REPORT: Nine KCPS Elementary Schools Recognized for Helping Students Make Academic Gains
Three KCPS elementary schools – Melcher, Hartman and Pitcher – are “beating the odds” as students make tremendous academic gains in English language arts and math.
That’s the latest from the Saint Louis University PRiME Center, an education research group that advocates for evidence-backed school policies in Missouri.
“This report underscores something we’ve known for a long time: Our schools can catch up students who’ve fallen behind,” said KCPS Superintendent Dr. Mark Bedell. “It takes time, but in the right environment, our students thrive. And KCPS has more schools on this list than any other Missouri district.”
In “Beating the Odds: Student Growth in Missouri’s High Poverty Schools,” researchers argue that proficiency scores don’t tell the full story in high-poverty districts like KCPS. Instead, policymakers should look at growth toward proficiency, especially in schools where many students start the year far behind their peers.
“School-level results are most often publicly reported as the fraction of students that earn scores of proficient or advanced on these assessments. The results are a useful measure of student achievement at a single point in time but fail to adequately communicate how much (or little) students learn over time,” the researchers write.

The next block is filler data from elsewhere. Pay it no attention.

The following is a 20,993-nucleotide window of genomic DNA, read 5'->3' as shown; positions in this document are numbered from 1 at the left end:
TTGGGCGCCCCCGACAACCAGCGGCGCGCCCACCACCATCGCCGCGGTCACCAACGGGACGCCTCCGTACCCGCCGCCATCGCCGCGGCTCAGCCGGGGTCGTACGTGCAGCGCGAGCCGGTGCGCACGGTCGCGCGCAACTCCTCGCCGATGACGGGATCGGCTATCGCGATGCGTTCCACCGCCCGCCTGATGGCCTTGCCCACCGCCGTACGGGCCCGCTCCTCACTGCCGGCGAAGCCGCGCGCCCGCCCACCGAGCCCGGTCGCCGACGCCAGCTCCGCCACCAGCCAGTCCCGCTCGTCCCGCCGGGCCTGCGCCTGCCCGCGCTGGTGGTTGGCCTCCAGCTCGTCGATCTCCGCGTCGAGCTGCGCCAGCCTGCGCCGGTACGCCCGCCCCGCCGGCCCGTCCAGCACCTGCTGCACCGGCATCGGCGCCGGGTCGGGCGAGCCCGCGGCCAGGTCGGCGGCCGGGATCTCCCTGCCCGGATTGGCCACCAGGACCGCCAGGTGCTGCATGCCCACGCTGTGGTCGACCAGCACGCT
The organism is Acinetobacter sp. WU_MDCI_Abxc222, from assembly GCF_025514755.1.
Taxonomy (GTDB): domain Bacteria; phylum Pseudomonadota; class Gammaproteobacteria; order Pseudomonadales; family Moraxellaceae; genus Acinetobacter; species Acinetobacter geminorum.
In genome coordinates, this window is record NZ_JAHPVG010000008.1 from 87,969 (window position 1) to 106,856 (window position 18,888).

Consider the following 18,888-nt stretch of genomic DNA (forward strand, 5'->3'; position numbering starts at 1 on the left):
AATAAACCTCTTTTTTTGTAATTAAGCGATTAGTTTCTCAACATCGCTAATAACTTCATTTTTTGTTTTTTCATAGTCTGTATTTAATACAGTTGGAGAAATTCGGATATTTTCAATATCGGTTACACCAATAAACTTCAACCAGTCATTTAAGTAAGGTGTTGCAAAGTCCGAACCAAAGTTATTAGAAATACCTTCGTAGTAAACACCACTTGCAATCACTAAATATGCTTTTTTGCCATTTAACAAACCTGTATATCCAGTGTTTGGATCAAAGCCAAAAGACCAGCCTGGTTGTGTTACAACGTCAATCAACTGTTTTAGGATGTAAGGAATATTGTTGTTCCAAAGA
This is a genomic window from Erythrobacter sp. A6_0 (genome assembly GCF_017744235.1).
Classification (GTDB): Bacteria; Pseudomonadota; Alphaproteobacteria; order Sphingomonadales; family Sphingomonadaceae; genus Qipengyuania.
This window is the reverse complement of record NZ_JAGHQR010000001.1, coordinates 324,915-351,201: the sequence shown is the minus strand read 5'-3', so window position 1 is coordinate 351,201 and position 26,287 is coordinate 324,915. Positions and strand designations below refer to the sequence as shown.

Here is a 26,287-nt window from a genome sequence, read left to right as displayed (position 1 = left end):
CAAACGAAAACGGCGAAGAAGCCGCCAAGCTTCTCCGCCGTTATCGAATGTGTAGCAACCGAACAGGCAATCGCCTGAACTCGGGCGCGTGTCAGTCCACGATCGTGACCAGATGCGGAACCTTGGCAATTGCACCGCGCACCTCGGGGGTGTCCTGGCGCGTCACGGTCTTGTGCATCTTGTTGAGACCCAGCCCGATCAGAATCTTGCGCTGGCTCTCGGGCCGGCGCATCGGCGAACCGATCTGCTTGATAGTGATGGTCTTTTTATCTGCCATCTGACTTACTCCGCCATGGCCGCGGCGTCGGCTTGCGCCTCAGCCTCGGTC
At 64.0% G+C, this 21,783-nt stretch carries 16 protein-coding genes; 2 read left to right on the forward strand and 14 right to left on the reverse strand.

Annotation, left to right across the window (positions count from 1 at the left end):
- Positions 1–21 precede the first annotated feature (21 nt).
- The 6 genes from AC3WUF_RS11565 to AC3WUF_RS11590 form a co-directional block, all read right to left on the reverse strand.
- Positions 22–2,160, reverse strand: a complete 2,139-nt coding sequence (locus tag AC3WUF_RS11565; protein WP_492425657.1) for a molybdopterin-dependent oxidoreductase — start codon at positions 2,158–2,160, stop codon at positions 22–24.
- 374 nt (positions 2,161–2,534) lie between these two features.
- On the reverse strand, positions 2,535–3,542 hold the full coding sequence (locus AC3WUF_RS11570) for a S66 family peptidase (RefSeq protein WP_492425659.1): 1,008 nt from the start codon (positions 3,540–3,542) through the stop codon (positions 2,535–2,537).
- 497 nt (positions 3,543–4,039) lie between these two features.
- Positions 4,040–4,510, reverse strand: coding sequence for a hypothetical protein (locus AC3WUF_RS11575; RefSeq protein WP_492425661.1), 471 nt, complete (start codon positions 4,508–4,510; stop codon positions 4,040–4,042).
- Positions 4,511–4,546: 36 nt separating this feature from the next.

The report was based on an analysis of 2019 Missouri Assessment Program (MAP) data and focused on 256 Missouri elementary schools with the highest concentrations of poverty. The rankings spotlight 46 schools that achieved high PRiME Growth Scores, 15 of which made big gains in both ELA and math. KCPS was the only district with more than one school on the list: Melcher, Hartman and Pitcher all had high growth scores in both subjects.
Additionally, Border Star, Phillips, Faxon and Holliday were recognized for helping students make gains in ELA, while Whittier and James had high student growth in math.
“As seen in the data, there are many schools with high concentrations of students in poverty that are accelerating student learning regardless of their proficiency rates,” the researchers wrote. “It is important for us to learn what is happening in these high-growth schools.”
Bedell praised the efforts of staff and students at the nine schools spotlighted in the PRiME Center report.
“This list includes some of the highest mobility schools in our district,” Bedell said. “We know if we want students to succeed, we have to address poverty, homelessness and trauma. But we know how to teach through these challenges and provide our students the social-emotional support they need.”
Bedell said the next step is making sure academic growth turns into proficiency and making sure all KCPS schools approach learning with a growth mindset.